Occupation and Insurgency: A Selective Examination of the Hague and Geneva Conventions on the Eastern Front, 1939-1945

Occupation and Insurgency: A Selective Examination of the Hague and Geneva Conventions on the Eastern Front, 1939-1945

Occupation and Insurgency: A Selective Examination of the Hague and Geneva Conventions on the Eastern Front, 1939-1945

Occupation and Insurgency: A Selective Examination of the Hague and Geneva Conventions on the Eastern Front, 1939-1945

Excerpt

This book focuses upon German racial policy as instituted with the establishment of the Nuremberg Laws of 1935 and for the duration of the Third Reich under Adolf Hitler until 1945. It shows how this policy and collective mindset amongst the German officer corps and the supreme leadership hindered the development of an effective, timely, and unilateral counterinsurgency policy for the German armed forces in the Soviet Union, as well as their violations of applicable international laws which governed the conduct of the war in the east.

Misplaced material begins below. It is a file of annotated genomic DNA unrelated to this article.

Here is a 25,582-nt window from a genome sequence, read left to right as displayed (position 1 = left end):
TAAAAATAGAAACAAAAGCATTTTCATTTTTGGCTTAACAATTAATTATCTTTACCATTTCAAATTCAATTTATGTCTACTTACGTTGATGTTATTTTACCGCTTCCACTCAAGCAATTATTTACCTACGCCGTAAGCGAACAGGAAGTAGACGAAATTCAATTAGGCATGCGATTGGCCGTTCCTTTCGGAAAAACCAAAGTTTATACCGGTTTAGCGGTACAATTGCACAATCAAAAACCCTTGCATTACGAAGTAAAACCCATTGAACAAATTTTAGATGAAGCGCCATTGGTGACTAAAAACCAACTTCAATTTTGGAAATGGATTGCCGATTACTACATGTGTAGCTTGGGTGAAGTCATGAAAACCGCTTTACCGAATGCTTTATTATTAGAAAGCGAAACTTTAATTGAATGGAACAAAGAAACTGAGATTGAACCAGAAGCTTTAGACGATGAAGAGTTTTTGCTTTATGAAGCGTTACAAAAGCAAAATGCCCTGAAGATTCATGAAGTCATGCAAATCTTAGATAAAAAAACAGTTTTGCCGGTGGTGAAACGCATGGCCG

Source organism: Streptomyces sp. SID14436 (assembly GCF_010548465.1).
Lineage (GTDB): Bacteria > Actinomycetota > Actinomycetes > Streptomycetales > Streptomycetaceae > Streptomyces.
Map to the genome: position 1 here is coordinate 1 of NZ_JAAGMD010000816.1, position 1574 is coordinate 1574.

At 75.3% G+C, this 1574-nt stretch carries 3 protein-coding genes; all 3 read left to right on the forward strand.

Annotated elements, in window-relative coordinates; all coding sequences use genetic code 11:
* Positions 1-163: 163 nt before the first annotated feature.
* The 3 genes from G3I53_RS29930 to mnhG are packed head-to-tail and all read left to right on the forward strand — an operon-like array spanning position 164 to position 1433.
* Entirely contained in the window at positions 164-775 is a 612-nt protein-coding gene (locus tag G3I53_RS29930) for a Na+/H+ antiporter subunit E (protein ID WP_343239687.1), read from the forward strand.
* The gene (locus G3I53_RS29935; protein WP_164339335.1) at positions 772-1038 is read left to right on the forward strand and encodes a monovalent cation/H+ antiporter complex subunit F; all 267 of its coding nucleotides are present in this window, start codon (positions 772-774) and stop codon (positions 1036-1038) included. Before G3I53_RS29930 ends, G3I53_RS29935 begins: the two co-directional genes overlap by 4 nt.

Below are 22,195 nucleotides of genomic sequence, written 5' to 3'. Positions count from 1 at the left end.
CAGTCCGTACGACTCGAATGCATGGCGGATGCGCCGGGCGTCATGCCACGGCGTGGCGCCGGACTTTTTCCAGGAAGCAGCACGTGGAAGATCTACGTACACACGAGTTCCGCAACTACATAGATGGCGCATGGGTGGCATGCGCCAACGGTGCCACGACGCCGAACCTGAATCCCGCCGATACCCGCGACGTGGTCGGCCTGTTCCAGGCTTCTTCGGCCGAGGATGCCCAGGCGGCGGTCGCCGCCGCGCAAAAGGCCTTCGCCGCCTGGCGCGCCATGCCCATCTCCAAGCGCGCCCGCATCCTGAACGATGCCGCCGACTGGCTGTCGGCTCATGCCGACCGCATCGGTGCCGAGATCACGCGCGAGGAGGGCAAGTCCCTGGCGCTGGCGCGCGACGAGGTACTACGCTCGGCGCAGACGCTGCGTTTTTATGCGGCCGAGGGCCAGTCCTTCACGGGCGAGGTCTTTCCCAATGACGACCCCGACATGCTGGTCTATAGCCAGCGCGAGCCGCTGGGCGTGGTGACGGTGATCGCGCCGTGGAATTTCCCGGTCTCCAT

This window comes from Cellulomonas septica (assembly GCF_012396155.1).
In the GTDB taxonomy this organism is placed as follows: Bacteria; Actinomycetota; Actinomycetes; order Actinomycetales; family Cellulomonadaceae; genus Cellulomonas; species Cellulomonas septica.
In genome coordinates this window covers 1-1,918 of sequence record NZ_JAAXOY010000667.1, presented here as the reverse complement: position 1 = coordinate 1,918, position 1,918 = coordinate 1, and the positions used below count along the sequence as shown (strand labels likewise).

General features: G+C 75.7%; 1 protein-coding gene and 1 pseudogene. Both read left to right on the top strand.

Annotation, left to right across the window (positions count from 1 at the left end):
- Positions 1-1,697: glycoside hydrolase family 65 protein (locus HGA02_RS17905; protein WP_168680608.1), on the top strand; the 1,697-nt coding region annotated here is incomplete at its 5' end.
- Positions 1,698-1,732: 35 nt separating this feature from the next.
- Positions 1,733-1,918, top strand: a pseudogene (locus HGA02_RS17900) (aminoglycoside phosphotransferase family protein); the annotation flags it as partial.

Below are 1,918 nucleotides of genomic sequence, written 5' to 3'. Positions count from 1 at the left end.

The reader will become quite familiar with the terms “counterinsurgency” and “insurgent.” Counterinsurgency is, simply put, the efforts by conventional military or paramilitary forces to counter the activities of “irregulars” (civilians operating in a paramilitary or terrorist role), whether they be “partisans,” “terrorists” or “guerrillas” (see Colin D. Heaton, German Anti-Partisan Warfare in Europe, 1939-1945 for these legal distinctions) and to establish an environment of perceived stability according to existing civil or military law.

The ruthless nature of the National Socialist racial policies and propaganda contributed heavily to the military’s perception of the conquered Soviet peoples; their ingrained belief in the Rassenfeind (racial enemy) and German superiority were both factors which contributed to a false sense of security, thereby providing the military with a flawed self-perception and sense of invincibility.

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